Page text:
|Faux Panhandler holding sign. |
Actual panhandlers frequent this
Inspired by an article in today's Fairbanks Daily Newsminer about Panhandlers: "Panhandling illegal on state property not city."
Sign reads: NEED Money To Raise Army To Defeat DECEPTICONS!What you aren't seeing are the actual panhandlers on the sidewalk behind us yelling and booing him. On woman picked a rock and threatened to throw it at him. She probably would have except three lanes of constant traffic separated them.
Panhandlers frequent this intersection. They also stand just off the Fred Meyer property a mile away. They ask me for money all the time. Most of them aren't poor. I don't care what their signs say. Once a man in Anchorage asked me for money to make a phone call. I gave it to him and then followed him into the store where he bought cigarettes. I stood behind him and asked him if his phone call went well. He about choked.
Most of them are in it for a quick buck. Ivan and I check for the frequency of faces that take post at these two locations. There is are only two men who are repeat panhandlers. These two men probably are in need of help, but we have programs like the Fairbanks Rescue Mission. Though I have never talked with either of these two men, I did mention the Fairbanks Rescue Mission to a man who was aggressively trying to get a dollar out of me in the parking lot of another Fred Meyer. He yelled at me, "I'm not going to the f---ing Rescue Mission. They make you pray and work!"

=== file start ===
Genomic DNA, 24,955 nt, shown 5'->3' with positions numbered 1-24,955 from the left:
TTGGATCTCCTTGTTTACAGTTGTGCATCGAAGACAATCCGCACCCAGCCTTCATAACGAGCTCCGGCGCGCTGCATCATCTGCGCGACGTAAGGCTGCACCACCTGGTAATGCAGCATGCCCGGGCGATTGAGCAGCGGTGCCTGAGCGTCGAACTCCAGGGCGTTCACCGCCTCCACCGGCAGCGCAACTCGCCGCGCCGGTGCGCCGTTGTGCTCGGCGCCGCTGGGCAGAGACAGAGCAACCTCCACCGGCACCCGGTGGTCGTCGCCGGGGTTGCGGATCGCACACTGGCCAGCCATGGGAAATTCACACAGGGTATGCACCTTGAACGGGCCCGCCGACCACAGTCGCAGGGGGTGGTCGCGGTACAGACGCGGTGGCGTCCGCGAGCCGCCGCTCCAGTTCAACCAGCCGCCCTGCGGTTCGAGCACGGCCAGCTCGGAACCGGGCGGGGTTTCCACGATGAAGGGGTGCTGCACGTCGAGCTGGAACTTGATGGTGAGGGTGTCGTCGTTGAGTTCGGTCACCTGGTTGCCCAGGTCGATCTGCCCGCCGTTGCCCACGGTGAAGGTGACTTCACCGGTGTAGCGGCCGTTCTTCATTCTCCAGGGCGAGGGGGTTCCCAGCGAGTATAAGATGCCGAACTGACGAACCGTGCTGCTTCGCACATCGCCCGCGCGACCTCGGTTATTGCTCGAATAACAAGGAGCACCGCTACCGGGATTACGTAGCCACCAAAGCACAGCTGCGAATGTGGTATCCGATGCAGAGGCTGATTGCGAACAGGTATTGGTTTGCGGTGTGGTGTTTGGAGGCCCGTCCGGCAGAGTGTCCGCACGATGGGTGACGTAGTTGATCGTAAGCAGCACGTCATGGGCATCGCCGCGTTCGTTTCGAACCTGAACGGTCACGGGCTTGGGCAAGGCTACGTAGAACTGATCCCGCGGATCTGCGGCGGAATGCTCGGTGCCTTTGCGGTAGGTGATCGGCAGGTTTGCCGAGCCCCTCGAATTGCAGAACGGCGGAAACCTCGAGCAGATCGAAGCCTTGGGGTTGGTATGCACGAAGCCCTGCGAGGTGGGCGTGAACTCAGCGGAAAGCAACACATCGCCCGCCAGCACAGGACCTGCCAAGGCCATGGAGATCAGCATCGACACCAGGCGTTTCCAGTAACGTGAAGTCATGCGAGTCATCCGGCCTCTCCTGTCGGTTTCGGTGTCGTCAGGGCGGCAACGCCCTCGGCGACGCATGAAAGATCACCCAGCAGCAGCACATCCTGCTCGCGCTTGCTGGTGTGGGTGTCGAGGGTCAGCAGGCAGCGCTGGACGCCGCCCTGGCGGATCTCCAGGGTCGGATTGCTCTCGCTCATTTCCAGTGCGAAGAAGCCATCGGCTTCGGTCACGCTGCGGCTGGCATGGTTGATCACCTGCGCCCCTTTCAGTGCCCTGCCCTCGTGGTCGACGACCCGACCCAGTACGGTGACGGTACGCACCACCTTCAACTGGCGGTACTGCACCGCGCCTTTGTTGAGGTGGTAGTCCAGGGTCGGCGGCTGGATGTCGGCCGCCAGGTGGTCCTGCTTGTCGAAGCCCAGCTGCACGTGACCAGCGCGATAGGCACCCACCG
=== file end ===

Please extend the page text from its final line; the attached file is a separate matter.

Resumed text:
Guess he wasn't serious about bettering his life.
On that note: I do have respect for the one frequent panhandler who plays music at the Johansen intersection. I've seen him play the fiddle and Ivan has seen him play one other instrument. To me, his is working. Yes, it is only a slight difference than the panhandler holding the sign, but at least I know this man has skills that he is willing to use. He is not trying to make me feel guilty. Instead the broke musician is trying to make my life, and his, better.
- "True poverty does not come from God."--Yiddish Proverb